Last edited by CHGiffen on 31 Jan 2010 02:27, edited 1 time in total.
Reason: reproduce emphasis
Charles H. Giffen
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joachim
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Re: Musical genre and liturgical function

Post by joachim » 31 Jan 2010 12:26

A couple of thoughts on these liturgical categories:
* the category 'liturgical music' seems obsolete to me. I'd be hard-pressed, as I think would others, to explain the difference between the genre 'sacred' and the cat 'liturgical'. By way of an analogy: if you tell someone that a particular object is a book, do you really need to specify it contains words? Sacred music by definition is meant for worship, isn't it? Secondly, the term 'liturgy' is ambiguous, since in orthodox terminology, it refers to the eucharist (albeit with a capital), whereas in other denomiations, it may just as well refer to the divine office.
* as far as genre is concerned: I think we ought to stick to the 'role' the piece might play in the particular liturgical setting it was devised for - I fail to see how the lenght of text, the number of stanzas or other criteria might be of any use in that respect, especially since variable length is just a basic characteristic of liturgical music. Hence: 'Puer natus' is an introit, 'A solus' is a hymn, 'Haec dies' is a gradual, 'Magnificat' is a canticle, etc. If and when texts re-occur throughout the liturgical year (as they frequently do in plainchant repertoire), we just add appropriate categories. In the best of worlds, additional information would then be listed as to the various roles the piece might have.
* the term 'motet' is a difficult one. On the one hand, it obviously overlaps with a piece being labelled as 'Latin', 'Renaissance' and 'voicing', which would make it more or less obsolete. On the other hand, there is the odd chance that a particular piece might be difficult to label as a genre, as would be the case with gospel texts such as this one. Since the gospel isn't part of 'normal' choir repertoire, it could not be labelled with an appropriate liturgical category. 'Motet', in that case, might be as close as it gets.

joachim

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Re: Musical genre and liturgical function

Post by vaarky » 31 Jan 2010 16:36

If there are pieces for which only "motet" is appropriate, then I think it creates confusion to have the category exist and yet to not get complete search results when you input Renaissance motet in the multi-category search, esp. because CPDL applies motet to so many Renaissance pieces already that would arguably fall into some of the other categories mentioned here but have not been classified that way.

If we apply motet to pieces that are only motets and not able to be categorized in some other way, we'd need to make this very clear, at search and at addscore dropdown creation, and we'd still get people editing wiki pages by hand who would add motet when a piece would fit only into some other liturgical-function category if we treat the terms exclusively.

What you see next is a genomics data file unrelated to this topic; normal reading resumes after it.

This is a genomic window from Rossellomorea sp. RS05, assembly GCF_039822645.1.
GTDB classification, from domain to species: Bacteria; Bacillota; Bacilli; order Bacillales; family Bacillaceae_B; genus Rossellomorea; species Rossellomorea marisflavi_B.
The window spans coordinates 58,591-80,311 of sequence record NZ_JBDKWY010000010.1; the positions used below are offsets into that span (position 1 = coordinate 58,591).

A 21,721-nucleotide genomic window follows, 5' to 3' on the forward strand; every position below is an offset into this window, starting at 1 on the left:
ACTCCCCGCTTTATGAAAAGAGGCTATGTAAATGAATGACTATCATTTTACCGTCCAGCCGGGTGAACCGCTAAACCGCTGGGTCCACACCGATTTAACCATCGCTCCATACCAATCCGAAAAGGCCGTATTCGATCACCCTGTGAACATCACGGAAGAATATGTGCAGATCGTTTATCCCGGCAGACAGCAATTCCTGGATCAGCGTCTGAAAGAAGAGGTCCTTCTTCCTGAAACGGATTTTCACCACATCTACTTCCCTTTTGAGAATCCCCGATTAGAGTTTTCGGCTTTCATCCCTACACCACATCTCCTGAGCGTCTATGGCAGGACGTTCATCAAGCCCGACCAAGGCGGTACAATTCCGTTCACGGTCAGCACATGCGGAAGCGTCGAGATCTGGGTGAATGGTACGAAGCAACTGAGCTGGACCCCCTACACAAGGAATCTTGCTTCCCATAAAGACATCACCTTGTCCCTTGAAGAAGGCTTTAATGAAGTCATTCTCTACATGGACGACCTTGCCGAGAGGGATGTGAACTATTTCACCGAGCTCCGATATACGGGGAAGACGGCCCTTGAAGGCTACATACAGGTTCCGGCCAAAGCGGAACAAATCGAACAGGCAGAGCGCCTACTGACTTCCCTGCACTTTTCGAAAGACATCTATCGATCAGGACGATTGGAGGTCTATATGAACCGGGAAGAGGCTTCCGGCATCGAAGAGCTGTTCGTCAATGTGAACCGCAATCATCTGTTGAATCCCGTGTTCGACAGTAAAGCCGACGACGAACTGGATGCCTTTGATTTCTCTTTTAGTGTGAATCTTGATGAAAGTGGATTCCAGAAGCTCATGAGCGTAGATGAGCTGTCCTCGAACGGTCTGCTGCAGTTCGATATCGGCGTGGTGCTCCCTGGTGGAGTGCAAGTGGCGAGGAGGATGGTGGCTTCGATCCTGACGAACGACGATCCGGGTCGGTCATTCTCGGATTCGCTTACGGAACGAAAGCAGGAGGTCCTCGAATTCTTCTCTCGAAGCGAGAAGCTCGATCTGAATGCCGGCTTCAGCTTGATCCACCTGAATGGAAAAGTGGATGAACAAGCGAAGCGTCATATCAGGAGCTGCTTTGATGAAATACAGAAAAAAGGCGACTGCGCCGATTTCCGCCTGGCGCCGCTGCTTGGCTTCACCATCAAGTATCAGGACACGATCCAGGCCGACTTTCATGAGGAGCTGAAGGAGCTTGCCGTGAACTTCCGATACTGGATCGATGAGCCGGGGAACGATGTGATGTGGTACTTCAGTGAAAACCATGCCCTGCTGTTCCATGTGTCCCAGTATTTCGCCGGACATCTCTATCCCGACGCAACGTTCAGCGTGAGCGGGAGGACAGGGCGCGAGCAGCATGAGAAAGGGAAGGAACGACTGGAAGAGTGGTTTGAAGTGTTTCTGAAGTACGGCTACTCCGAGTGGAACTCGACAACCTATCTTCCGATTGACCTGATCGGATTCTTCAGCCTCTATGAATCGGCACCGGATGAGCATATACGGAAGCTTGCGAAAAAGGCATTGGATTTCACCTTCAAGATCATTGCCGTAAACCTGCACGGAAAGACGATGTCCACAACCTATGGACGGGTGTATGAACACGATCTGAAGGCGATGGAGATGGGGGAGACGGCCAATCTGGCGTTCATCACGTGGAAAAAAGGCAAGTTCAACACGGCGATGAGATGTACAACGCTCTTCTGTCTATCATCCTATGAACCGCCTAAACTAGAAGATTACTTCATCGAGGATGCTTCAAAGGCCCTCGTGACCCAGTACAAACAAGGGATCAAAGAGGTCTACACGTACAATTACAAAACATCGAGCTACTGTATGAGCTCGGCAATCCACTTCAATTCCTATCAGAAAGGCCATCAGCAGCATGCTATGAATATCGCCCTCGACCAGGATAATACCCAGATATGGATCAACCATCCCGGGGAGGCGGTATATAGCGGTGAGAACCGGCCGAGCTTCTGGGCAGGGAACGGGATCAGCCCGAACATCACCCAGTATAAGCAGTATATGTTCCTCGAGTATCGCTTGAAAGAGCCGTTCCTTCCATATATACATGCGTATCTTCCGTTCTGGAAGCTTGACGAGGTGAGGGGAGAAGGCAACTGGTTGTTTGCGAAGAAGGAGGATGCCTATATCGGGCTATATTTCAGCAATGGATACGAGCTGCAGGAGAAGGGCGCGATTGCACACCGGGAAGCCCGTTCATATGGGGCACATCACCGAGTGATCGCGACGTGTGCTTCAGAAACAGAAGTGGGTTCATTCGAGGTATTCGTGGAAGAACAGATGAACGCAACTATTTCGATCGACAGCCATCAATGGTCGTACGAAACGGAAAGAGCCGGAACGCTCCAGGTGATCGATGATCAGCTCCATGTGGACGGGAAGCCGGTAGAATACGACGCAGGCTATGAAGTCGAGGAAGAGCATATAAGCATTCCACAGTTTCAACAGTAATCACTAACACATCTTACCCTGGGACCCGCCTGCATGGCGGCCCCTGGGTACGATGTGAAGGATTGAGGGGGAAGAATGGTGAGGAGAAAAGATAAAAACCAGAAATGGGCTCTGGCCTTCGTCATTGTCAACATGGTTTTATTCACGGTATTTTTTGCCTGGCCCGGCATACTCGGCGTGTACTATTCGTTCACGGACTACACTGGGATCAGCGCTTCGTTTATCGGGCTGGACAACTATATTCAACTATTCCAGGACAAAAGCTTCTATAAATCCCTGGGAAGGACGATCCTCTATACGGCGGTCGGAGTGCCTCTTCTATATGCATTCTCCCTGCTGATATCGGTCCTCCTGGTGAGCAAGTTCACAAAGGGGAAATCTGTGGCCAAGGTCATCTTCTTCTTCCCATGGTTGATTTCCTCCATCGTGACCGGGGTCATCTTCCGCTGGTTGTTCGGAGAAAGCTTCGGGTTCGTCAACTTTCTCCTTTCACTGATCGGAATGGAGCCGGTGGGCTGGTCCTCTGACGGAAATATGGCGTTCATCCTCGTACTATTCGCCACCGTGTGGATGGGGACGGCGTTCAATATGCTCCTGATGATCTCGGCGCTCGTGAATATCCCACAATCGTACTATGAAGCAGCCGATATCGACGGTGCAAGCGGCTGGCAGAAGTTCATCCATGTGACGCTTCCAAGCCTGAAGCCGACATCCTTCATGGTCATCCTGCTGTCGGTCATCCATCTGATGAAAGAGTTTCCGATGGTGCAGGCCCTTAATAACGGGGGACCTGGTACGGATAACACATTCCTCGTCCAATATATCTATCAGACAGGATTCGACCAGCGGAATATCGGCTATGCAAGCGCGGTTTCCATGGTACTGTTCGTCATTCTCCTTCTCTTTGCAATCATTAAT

CHGiffen
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Re: Musical genre and liturgical function

Post by CHGiffen » 31 Jan 2010 16:42

H joachim,

In my thoughts expressed above, I take the view that Liturgical use is a characteristic (actually of the text of a work) much like Genre is a characteristic (of the music). Hence, just as Genre is described by various categories (motet, anthem, chorale, hymn, etc.), Liturgical use should be described by various categories (introit, gradual, sequence, etc.). So I am somewhat in disagreement with your thoughts about (musical) genre (in fact, I guess I take the opposite viewpoint). I think you are trying to use "genre" for something non-musical (what I am calling "liturgical use" or "liturgical function").

Hence, to avoid confusion (and fit with what I think is the best description), I have proposed keeping "Genre" as musical genre while using the term "Liturgical use" for what you might wish to call textual genre or liturgical genre (although neither of these are terms I've heard or seen before). To me, as a church musician (among other things), genre has always referred almost exclsively to the music but not to the text (and its place in the liturgy). Yet, perhaps others have a completely different viewpoint to share.

I do agree that Liturgical music is probably an inapt category, given that one already has the Sacred music category.

I have found numerous works classified (or even declared by their composers) to be "motets" even though they are not necessarily Latin, Renaissance, a cappella. One example is Everett Titcomb's charming collection of motets for the church year (including the wonderful "I will not leave you comfortless" and "Christ our Passover"). I have called some of my works motets (eg. "Pange lingua", "Tangum ergo", "Creator of the stars of night"). I hope I'm not a heretic for doing so!!

Obviously, there is plenty of food for thought here.

Best wishes,

Chuck
Charles H. Giffen
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Re: Musical genre and liturgical function

Post by marchesa » 31 Jan 2010 21:16